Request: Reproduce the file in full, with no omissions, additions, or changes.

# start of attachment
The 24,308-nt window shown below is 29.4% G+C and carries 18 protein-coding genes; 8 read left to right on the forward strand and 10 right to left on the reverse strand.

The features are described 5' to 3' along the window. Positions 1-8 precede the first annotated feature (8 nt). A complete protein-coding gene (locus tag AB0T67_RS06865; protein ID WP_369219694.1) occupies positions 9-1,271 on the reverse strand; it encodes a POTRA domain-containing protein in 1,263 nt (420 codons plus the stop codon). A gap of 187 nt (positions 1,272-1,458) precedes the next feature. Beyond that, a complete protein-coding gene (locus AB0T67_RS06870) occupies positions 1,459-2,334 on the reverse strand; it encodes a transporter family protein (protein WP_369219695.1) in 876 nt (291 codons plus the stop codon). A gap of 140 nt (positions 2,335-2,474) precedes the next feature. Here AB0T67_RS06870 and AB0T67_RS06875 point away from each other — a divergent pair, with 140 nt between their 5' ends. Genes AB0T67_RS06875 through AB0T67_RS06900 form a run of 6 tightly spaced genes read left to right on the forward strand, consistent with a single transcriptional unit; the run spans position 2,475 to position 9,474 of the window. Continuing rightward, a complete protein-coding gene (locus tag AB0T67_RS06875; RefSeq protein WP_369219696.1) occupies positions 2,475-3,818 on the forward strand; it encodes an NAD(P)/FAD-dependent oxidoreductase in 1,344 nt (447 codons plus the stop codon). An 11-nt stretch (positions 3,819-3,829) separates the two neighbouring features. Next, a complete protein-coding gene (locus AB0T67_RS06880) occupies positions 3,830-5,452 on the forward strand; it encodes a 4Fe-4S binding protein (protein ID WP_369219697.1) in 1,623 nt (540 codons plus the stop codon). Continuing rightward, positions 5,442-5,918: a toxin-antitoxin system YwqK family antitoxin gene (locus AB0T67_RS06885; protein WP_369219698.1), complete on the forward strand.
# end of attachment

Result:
The 24,308-nt window shown below is 29.4% G+C and carries 18 protein-coding genes; 8 read left to right on the forward strand and 10 right to left on the reverse strand.

The features are described 5' to 3' along the window. Positions 1-8 precede the first annotated feature (8 nt). A complete protein-coding gene (locus tag AB0T67_RS06865; protein ID WP_369219694.1) occupies positions 9-1,271 on the reverse strand; it encodes a POTRA domain-containing protein in 1,263 nt (420 codons plus the stop codon). A gap of 187 nt (positions 1,272-1,458) precedes the next feature. Beyond that, a complete protein-coding gene (locus AB0T67_RS06870) occupies positions 1,459-2,334 on the reverse strand; it encodes a transporter family protein (protein WP_369219695.1) in 876 nt (291 codons plus the stop codon). A gap of 140 nt (positions 2,335-2,474) precedes the next feature. Here AB0T67_RS06870 and AB0T67_RS06875 point away from each other — a divergent pair, with 140 nt between their 5' ends. Genes AB0T67_RS06875 through AB0T67_RS06900 form a run of 6 tightly spaced genes read left to right on the forward strand, consistent with a single transcriptional unit; the run spans position 2,475 to position 9,474 of the window. Continuing rightward, a complete protein-coding gene (locus tag AB0T67_RS06875; RefSeq protein WP_369219696.1) occupies positions 2,475-3,818 on the forward strand; it encodes an NAD(P)/FAD-dependent oxidoreductase in 1,344 nt (447 codons plus the stop codon). An 11-nt stretch (positions 3,819-3,829) separates the two neighbouring features. Next, a complete protein-coding gene (locus AB0T67_RS06880) occupies positions 3,830-5,452 on the forward strand; it encodes a 4Fe-4S binding protein (protein ID WP_369219697.1) in 1,623 nt (540 codons plus the stop codon). Continuing rightward, positions 5,442-5,918: a toxin-antitoxin system YwqK family antitoxin gene (locus AB0T67_RS06885; protein WP_369219698.1), complete on the forward strand.